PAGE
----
You need wait no longer for your next read-aloud, read-along online fix – the latest edition of The Evening Read-In starts right now, with the first instalment of Franz Kafka’s very weird but quite wonderful The Metamorphosis. Join us here every Thursday for the next five weeks at 9pm to listen to the story unfold – and be sure to share your thoughts as you listen by joining in the conversation on Twitter; just attach #eveningreadin to your tweets to let us know what you think.
Without further ado, here is Part 1. We hope you’re ready for half an hour’s worth of reading aloud and superb storytelling…
A short summary of Part 1: (you can read along with the story here)
Gregor Samsa, a travelling salesman, wakes in his bed from ‘troubled dreams’ to find that he has been completely changed from a human man into an insect. Confused about what has happened to him – he realises that it isn’t a dream and he actually has transformed – and finding it physically difficult to get out of bed, he lies looking out of the window thinking about his job and how unsatisfied he is with it. He contemplates making the big change to leave his position in a few years, once he has paid off the debt his parents owe to his boss.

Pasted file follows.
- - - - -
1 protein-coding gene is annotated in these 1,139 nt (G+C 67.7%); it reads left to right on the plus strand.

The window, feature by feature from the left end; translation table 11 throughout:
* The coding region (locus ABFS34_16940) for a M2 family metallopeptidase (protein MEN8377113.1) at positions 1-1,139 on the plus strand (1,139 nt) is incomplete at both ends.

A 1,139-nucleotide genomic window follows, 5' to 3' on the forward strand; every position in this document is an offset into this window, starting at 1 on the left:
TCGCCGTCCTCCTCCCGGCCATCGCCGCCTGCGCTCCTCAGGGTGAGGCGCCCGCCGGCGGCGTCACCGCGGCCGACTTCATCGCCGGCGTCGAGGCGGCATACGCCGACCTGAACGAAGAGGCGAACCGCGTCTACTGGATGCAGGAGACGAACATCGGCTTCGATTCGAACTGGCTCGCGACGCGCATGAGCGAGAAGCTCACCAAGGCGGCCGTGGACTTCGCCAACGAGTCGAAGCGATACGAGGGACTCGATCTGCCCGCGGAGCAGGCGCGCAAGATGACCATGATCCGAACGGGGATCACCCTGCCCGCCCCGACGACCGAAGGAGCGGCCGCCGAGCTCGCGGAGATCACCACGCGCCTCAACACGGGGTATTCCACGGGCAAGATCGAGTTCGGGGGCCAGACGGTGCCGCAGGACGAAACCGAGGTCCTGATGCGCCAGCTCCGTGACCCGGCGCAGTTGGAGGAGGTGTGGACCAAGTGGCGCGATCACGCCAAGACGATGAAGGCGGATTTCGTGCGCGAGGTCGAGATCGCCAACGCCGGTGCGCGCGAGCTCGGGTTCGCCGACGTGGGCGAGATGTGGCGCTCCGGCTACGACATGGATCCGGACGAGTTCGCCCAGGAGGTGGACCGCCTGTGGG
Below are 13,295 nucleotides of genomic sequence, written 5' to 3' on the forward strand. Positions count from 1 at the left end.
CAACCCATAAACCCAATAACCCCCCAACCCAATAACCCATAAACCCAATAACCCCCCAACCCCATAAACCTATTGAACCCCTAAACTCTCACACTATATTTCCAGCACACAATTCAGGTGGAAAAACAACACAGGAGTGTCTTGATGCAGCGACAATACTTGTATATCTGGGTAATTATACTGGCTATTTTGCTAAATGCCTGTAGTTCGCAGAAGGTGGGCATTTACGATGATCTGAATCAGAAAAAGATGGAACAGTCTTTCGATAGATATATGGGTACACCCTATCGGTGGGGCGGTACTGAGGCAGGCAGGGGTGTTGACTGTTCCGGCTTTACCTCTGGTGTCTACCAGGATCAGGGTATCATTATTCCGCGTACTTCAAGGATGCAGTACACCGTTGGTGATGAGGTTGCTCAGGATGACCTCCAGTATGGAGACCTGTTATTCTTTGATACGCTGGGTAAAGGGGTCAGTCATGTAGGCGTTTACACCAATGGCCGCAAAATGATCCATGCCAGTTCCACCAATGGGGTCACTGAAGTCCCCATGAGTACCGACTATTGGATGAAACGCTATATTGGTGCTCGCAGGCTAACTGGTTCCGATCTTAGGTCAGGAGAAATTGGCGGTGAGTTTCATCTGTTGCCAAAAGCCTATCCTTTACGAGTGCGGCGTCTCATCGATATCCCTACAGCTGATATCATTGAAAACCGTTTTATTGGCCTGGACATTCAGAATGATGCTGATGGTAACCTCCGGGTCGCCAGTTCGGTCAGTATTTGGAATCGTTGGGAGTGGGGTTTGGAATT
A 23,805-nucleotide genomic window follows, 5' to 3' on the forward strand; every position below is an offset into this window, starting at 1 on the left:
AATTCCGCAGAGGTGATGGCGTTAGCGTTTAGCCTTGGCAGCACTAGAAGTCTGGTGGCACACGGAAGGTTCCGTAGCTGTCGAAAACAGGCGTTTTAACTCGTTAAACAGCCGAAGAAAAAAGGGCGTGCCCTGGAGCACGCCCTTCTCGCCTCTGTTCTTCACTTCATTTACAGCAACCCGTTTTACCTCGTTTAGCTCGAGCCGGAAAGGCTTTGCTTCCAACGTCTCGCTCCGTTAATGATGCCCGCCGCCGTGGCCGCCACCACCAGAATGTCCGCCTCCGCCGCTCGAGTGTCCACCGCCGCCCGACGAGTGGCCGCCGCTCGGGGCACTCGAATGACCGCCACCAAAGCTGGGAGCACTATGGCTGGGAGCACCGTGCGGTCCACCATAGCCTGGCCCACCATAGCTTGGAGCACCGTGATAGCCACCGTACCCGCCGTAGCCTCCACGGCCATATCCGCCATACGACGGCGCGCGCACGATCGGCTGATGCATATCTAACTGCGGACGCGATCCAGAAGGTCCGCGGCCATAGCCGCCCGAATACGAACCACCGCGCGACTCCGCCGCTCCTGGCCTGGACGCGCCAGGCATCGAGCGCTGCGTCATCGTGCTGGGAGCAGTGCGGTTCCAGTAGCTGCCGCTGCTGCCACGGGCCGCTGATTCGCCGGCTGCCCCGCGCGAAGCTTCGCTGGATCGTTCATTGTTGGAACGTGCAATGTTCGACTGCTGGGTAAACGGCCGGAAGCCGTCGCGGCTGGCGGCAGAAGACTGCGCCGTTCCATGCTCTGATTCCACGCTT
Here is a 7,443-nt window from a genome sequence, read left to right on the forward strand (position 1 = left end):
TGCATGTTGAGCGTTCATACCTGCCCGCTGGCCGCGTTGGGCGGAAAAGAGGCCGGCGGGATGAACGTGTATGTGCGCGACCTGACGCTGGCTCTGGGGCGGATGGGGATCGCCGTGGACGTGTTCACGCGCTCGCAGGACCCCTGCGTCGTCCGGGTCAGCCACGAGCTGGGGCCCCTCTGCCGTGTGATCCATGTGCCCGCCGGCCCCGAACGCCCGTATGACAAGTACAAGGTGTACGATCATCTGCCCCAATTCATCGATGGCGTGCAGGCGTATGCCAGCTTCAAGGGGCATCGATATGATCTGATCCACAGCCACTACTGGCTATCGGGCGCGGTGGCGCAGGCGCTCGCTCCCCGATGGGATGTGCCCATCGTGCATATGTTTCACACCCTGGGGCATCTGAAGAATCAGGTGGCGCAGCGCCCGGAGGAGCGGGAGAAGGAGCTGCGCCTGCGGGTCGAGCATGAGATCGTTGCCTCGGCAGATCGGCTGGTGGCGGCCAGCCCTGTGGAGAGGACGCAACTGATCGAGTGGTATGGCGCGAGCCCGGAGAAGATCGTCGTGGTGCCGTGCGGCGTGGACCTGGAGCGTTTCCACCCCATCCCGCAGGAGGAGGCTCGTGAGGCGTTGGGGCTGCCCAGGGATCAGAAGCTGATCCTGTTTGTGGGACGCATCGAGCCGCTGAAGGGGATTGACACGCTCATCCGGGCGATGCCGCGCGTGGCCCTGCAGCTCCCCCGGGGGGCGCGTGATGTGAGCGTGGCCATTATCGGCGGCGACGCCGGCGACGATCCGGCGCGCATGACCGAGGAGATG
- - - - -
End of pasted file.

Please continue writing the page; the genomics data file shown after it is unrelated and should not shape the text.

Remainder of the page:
Instead of catching the 5am train to work as he usually would, he is still in bed at 6.30am. He hears his mother calling to him, asking whether he had somewhere to go, followed by similar calls from his father and sister. Cautious not to arouse any suspicion and still coming to terms with what has happened to him, he makes quick explanations and focuses on getting up and ready, which he finds incredibly hard to do as it requires so much effort with his new body.
Just after seven, the chief clerk at Gregor’s work arrives at the family home to enquire why Gregor had not left on the early train. His father pleads for Gregor to open his bedroom door, while his mother assures the chief clerk that Gregor is unwell and that is the reason for his non-appearance. Gregor tells his father that he cannot see the chief clerk, and he hears his sister begin to cry.
The chief clerk insists upon an explanation from Gregor as to why he has locked himself in his room and warns him that his job is by no means secure. Through the door, Gregor explains that he has been taken suddenly unwell, but will set off for work soon, pleading that the chief clerk does not make his family suffer. As he struggles to get up, he hears his family and the chief clerk outside his room talking about him and what could be wrong with him. Worried, his mother calls for the doctor and locksmith to be brought to the house.